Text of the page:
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Redundancy has a set legal definition. Redundancy can occur where the employer has ceased or intends to cease to carry on business for the purpose of which the employee was employed or to carry on that business in the place where the employee was employed. Redundancy can therefore occur where a business ceases to trade or closes a site or moves its operations elsewhere.

Redundancy can also occur where the requirements of that business change so that the need for employees to carry out work of a particular kind or for employees to carry out work of a particular kind in the place the employee was employed has ceased or diminished or expected to cease or diminish. This could be a requirement for fewer employees to do the work due to a downturn in orders or ceasing to provide administration at a particular location.

Redundancy should be fair and not personal, it is about the role, not the person. The redundancy process should be fair and unbiased. This should entail warning and consultation before a decision to dismiss is taken. A re-organization does not always mean that there is a redundancy situation there would normally need to be a reduction in employees required to meet the statutory definition of redundancy.

If there are employees doing the same job as you or similar and they were retained, then check to see if you were put in a selection pool with them and the selection criteria were marked fairly. Selection criteria should be objective, not subjective, and be marked in a fairway. Fair consultation also includes exploring with you suitable alternative employment within the organization. Was there a vacancy in the organization which you could do but were not offered the chance to apply?

Where 20 or more employees are dismissed as redundant at any one establishment in a 90 day period there is a requirement for the employer to collectively consult. This could be through any union, any elected representatives, or by electing representatives to consult with. This normally makes the consultation periods longer and for a set period of either 30 or 45 days depending on the number of proposed redundancies. If employers fail to collectively consult this could entitle you and all employees affected to a protective award of 90 days pay.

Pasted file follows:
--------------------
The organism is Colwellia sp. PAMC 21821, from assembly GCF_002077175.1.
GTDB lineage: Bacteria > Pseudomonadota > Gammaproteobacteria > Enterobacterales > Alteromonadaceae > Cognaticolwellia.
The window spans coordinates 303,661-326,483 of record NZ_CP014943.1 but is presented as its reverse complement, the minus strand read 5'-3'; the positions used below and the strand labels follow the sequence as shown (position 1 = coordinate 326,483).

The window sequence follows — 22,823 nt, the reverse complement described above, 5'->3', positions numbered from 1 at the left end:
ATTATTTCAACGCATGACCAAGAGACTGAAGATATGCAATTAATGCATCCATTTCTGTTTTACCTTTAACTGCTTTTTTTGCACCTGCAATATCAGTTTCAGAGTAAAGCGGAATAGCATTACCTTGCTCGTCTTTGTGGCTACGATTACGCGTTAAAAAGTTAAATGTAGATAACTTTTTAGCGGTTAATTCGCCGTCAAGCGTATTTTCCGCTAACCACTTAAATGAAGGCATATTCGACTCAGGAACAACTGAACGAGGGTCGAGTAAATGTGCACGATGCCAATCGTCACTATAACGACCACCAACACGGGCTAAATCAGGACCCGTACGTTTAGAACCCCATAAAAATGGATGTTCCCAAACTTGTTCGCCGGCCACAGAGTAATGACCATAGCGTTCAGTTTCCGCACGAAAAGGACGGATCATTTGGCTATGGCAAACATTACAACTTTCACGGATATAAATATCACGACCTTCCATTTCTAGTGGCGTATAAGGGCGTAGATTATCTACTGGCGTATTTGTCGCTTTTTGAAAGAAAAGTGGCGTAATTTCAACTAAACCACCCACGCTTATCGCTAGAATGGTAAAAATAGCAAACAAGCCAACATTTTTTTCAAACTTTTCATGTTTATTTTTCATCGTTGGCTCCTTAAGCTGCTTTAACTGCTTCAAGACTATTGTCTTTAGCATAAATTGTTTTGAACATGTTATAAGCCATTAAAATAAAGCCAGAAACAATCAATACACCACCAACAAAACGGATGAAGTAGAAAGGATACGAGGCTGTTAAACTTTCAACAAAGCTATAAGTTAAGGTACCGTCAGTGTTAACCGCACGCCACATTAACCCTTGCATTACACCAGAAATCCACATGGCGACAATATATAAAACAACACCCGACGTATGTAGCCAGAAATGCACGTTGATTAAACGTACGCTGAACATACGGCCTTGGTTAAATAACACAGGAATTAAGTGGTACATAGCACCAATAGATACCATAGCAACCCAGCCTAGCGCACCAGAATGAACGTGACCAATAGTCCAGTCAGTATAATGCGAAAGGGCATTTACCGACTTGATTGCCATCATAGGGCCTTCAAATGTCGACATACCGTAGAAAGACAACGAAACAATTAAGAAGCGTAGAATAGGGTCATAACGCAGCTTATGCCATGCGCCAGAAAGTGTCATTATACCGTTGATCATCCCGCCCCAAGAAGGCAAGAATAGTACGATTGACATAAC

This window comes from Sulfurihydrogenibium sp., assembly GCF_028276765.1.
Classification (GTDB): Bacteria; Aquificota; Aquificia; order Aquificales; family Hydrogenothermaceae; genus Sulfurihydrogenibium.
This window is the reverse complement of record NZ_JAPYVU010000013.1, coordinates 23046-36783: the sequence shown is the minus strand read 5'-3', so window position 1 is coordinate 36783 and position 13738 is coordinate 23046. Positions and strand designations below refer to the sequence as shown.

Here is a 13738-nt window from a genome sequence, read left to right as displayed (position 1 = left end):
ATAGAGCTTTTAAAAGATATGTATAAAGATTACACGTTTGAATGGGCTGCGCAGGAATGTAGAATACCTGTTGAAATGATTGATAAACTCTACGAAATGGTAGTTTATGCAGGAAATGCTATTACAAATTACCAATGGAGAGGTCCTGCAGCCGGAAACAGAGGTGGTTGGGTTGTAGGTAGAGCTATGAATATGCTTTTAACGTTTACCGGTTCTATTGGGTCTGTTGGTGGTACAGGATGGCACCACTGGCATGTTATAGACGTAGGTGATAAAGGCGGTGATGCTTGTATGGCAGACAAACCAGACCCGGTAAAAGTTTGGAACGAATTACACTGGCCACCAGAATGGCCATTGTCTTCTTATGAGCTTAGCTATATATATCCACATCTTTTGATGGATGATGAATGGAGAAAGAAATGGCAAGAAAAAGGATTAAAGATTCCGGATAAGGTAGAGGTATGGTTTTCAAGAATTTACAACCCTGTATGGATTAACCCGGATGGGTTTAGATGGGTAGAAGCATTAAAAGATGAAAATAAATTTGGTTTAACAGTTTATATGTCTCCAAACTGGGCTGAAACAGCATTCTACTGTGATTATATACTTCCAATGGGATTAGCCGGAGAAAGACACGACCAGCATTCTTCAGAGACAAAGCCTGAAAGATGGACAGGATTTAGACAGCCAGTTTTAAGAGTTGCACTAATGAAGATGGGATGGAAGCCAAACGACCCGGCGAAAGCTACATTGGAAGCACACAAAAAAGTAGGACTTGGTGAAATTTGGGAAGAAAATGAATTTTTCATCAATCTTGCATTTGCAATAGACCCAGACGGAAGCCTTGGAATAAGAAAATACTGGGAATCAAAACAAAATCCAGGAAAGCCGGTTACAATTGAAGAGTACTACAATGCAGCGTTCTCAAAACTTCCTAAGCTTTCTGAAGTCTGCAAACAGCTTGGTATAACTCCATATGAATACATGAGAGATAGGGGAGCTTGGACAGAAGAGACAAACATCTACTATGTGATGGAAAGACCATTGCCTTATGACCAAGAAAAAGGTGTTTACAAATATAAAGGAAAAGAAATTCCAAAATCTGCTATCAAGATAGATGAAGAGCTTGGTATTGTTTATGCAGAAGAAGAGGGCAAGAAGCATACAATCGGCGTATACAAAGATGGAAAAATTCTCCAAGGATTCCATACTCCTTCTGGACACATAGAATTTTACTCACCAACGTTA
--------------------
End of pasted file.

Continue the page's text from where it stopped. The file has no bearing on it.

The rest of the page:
Employees still need two years of service to bring a claim for unfair dismissal in a redundancy situation unless their selection for redundancy was for one of the automatically unfair reasons which are limited but include being selected for health and safety reasons, refusing to work Sundays, whistleblowing, etc. Those who are on maternity leave who have been put at risk of redundancy are subject to special rules and if you are pregnant or on maternity leave you should seek legal advice.

Sometimes redundancies occur when there is or should be a TUPE situation. This is where you transfer to a new employer or should have done so. For further information on this review the information on TUPE transfers.

Those with two complete year’s service are entitled to a statutory redundancy payment from their employer. If your employer is insolvent you may be able to recover this from the state. The redundancy payment is worked out by calculating a multiplier based on age at the time of dismissal and the number of complete years of service. This is multiplied by your gross weekly salary subject to the statutory cap on a week’s pay which changes every year.

If you are being made redundant, have been dismissed for redundancy or have not been paid your redundancy payment, or are concerned about whether you have been treated fairly, please contact us on 01604 700099 for an initial telephone consultation to discuss your case.